• Mar 18th 2007, 10:06 AM
riverjib
What technique should I use to solve this one?

int(16+x^2)^(-3/2)

I tried a few techniques, including partial fractions, but I couldn't work it out. Can anybody help me?
• Mar 18th 2007, 10:25 AM
topsquark
Quote:

Originally Posted by riverjib
What technique should I use to solve this one?

int(16+x^2)^(-3/2)

I tried a few techniques, including partial fractions, but I couldn't work it out. Can anybody help me?

x = 4*tan(t)
and note that
1 + tan^2(t) = sec^2(t)

-Dan
• Mar 18th 2007, 10:54 AM
Jhevon
Quote:

Originally Posted by riverjib
What technique should I use to solve this one?

int(16+x^2)^(-3/2)

I tried a few techniques, including partial fractions, but I couldn't work it out. Can anybody help me?

I agree with topsquark, trig substitution seems like the way to go.

you have int(16+x^2)^(-3/2) = int((4)^2+x^2)^(-3/2) = int[1/(sqrt((4)^2 + x^2)^3].

trig substitution says, if your integral contains sqrt(a^2 + x^2), where a is a constant, you use the sustitution, x = atan@ and the identity 1 + tan^2@ = sex^2@
• Mar 18th 2007, 11:11 AM
topsquark
Quote:

Originally Posted by Jhevon
1 + tan^2@ = sex^2@

Uhh.....Heh heh heh heh. He said "sex" Beavis.

-Dan
• Mar 18th 2007, 11:17 AM
Jhevon
Quote:

Originally Posted by topsquark
Uhh.....Heh heh heh heh. He said "sex" Beavis.

-Dan

haha, yea, i did. it should be sec(x), haha, thats what trying to type fast gets you
• Mar 18th 2007, 01:22 PM
riverjib
Thank you both! That makes perfect sense.
• Mar 18th 2007, 06:09 PM
riverjib
Need a bit more help...sorry
I started by using the substitution x=4tan@, but how do i handle the fact that a^2+x^2 is cubed?? none of the trig substitution problems we've done have added that kind of complication.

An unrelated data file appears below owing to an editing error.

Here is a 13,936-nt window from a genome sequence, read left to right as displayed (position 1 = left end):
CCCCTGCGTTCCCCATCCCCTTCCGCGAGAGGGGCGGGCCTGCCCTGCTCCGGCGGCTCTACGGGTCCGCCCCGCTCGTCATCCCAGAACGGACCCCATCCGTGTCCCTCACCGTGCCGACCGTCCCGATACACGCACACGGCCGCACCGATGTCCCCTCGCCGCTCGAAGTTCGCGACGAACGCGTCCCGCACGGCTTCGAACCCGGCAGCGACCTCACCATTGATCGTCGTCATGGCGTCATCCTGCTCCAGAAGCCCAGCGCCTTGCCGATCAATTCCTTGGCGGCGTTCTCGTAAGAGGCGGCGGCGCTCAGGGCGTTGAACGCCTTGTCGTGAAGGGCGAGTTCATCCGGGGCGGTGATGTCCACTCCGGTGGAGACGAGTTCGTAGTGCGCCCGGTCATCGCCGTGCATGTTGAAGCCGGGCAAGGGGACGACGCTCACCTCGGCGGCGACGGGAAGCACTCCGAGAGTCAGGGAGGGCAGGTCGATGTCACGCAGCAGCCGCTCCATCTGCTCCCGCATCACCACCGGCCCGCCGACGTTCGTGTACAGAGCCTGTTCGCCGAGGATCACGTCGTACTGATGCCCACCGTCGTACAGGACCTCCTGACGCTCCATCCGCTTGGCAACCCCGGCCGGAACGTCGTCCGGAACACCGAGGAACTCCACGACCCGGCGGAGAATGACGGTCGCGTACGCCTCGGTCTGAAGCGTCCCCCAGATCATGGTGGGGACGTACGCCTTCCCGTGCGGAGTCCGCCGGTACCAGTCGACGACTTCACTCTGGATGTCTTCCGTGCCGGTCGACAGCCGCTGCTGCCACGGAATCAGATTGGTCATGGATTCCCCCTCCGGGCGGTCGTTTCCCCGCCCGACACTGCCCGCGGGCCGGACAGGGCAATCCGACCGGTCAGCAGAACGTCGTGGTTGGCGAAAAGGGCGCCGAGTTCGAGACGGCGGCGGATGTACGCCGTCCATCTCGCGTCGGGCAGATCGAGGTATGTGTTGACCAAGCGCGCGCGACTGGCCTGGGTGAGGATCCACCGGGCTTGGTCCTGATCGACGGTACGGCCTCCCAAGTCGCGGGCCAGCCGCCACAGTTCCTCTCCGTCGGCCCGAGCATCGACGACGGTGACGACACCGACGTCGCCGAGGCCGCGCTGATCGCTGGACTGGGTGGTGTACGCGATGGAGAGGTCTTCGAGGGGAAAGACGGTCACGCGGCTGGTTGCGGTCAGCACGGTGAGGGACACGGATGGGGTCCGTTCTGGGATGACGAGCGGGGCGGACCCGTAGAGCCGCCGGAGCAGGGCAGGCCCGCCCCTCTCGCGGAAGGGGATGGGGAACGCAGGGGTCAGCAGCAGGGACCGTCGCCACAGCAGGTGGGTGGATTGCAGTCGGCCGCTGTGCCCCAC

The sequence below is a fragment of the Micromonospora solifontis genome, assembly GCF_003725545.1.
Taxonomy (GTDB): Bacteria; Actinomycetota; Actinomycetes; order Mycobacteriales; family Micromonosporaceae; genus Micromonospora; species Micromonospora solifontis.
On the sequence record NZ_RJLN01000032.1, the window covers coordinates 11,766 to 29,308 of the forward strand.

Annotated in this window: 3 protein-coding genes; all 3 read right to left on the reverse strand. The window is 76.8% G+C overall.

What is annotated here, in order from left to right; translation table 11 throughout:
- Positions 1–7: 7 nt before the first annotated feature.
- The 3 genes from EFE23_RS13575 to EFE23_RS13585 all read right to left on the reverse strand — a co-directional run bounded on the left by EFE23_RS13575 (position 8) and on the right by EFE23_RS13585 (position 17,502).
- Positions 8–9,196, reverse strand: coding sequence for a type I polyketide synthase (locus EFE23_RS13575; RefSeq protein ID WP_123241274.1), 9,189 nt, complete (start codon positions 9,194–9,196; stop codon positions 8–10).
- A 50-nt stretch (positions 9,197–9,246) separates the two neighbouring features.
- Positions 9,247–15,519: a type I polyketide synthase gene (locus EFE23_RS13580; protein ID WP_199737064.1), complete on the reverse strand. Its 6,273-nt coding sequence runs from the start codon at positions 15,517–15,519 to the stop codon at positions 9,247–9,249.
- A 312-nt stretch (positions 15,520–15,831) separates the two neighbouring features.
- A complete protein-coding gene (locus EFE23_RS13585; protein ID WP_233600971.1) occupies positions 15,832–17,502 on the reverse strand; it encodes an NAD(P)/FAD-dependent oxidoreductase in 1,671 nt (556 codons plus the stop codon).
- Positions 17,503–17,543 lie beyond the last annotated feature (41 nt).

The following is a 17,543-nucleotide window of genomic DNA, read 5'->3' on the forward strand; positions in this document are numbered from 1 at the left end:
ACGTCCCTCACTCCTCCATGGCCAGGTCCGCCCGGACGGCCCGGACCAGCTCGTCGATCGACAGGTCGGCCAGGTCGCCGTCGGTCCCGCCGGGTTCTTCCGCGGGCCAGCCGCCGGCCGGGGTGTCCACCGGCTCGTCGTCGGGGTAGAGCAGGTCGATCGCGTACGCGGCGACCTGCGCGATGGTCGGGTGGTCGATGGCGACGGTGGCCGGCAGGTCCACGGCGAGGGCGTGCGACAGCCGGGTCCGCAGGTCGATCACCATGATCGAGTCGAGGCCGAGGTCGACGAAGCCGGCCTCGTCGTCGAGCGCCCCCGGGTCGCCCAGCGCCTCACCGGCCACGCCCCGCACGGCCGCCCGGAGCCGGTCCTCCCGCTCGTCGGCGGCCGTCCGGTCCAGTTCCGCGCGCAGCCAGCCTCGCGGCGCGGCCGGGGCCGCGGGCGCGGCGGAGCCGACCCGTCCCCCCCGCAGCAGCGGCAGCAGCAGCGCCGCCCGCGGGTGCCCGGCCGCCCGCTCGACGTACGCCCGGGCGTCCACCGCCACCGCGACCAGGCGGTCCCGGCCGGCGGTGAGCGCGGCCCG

• Mar 18th 2007, 10:54 PM
topsquark
Quote:

Originally Posted by riverjib
Int[(16+x^2)^(-3/2)dx]

Let x = 4*tan(t) ==> dx = 4*sec^2(t) dt

Then
Int[(16+x^2)^(-3/2)dx] =
Int[(16+16{tan^2(t)})^(-3/2) * 4sec^2(t) dt]

= 4*(16)^(-3/2)*Int[(1 + tan^2(t))^(-3/2) sec^2(t) dt]

= 4*(1/64)*Int[(sec^2(t))^(-3/2) sec^2(t) dt]

= (4/64)*Int[sec^2(t)/sec^3(t) dt]

= (1/16)*Int[1/sec(t) dt]

= (1/16)*Int[cos(t) dt]

= (1/16)*sin(t)

Now, t = tan^{-1}(x/4), thus

Int[(16+x^2)^(-3/2)dx] = (1/16)*sin[tan^{-1}(x/4)]
(plus some constant of integration.)

Now, imagine a right triangle with legs x and 4, then the hypotenuse will be sqrt(x^2 + 16). We have an angle t (which is tan^{-1}(x/4)) across from the side of length x. Then the sine of this angle will be: x/sqrt(x^2 + 16). So
sin[tan^{-1}(x/4)] = x/sqrt(x^2 + 16)

So finally:
Int[(16+x^2)^(-3/2)dx] = (1/16)*x/sqrt(x^2 + 16)

(Note: I finally found the error in my original post. This is now correct.)

-Dan
• Mar 19th 2007, 12:52 PM
riverjib
Thank you so much!
Thanks Dan! I read over your solution, gave it a few hours, and then worked it out on my own. Now I really understand every trig substitution problem in the book. I'm ready for my exam :-)

I really appreciate all your help.
• Mar 20th 2007, 05:02 AM
topsquark
Quote:

Originally Posted by riverjib
Thanks Dan! I read over your solution, gave it a few hours, and then worked it out on my own. Now I really understand every trig substitution problem in the book. I'm ready for my exam :-)

I really appreciate all your help.

You are very welcome! For the record I found the error in my post and have corrected it.

-Dan